Sowing and Reaping

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A bountiful, but bitter harvest of dishonor, immorality, profanity, drug and drink addiction and uncaring secularism have become commonplace in our beautiful America. They extend from the powerless and poor through all intermediate levels to the wealthy and most powerful in government and business. A growing acceptance of homosexuality, merciless abortion, and the nothing-left-to-the-imagination pornography that stares one in the face at almost every turn are a part of this corrupt reaping.

But the harvest is never reaped without the seed-sowing before it. To change the figure for a moment, the amorality of modern America is only the symptom. The symptoms can never be cured without finding and destroying their cause. The important thing to discover is the seed that has produced such a putrid harvest.

Some of the “grass roots” philosophies of the 1960’s need to be mentioned at this point. “If it feels good, do it” and “Do your own thing” are two of them. Rather than being the seed, I judge them to be part of the harvest. The seed behind all of this is much older. It is so old and has been repeated so many times that I am sure its origin has been utterly obscured. It doubtless started in reference to religion. It has been used for generations untold to defend division within Protestantism and to play down the importance of strict adherence to New Testament doctrine. It usually runs, “It makes no difference what you believe as long as you’re sincere.” If this were true in religious doctrine (and it most assuredly is not), then it is but a small step to apply it to moral laws. By this very rule “situation ethics” determines that adultery and fornication are not wrong as long as “true love” (sincerity) is present. If it makes no difference what one believes, then, just as logically, it makes no difference what one does, as long as he is sincere, of course.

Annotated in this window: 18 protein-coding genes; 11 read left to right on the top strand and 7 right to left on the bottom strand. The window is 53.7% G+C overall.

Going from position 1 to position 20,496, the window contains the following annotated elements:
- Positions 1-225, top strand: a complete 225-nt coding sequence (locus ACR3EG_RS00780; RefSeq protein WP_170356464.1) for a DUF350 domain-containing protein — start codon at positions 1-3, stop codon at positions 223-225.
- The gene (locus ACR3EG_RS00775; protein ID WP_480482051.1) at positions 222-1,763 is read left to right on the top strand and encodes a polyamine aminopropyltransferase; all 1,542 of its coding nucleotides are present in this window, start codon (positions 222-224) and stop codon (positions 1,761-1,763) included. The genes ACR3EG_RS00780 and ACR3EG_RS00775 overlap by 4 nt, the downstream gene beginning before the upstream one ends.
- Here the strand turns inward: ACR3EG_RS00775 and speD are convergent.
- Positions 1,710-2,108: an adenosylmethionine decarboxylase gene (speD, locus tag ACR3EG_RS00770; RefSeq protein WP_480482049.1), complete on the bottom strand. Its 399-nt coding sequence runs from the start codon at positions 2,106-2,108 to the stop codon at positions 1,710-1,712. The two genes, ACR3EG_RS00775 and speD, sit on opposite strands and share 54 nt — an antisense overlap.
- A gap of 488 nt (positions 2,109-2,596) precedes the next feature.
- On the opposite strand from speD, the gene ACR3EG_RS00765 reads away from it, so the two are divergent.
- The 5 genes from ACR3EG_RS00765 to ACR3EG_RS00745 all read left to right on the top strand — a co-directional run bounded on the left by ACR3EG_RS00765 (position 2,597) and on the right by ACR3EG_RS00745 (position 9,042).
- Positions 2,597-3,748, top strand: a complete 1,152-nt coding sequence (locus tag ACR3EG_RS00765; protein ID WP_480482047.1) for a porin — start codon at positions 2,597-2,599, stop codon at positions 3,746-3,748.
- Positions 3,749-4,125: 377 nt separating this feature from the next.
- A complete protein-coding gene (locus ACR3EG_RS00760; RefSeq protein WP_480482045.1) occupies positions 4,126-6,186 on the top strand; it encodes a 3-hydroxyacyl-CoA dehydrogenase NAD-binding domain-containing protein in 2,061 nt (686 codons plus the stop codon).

By such a dictum our world has come to call “good” evil and “evil” good (Isa. 5:20). The distinction between Truth and error, right and wrong is destroyed by following this principle. It teaches that wrong is made right and error is made Truth if one is only sincere in believing it. But try as one might, being sincere does not make 2 + 2 = 5. Neither does it purify immorality or turn religious error into Truth.

[Note: I wrote this article for and it was published in the August 1, 1976, edition of Granbury Gospel, weekly bulletin of the Church of Christ, Granbury, Texas, of which I was editor.]

Attribution: From; Dub McClish, owner and administrator.

Author: Dub McClish

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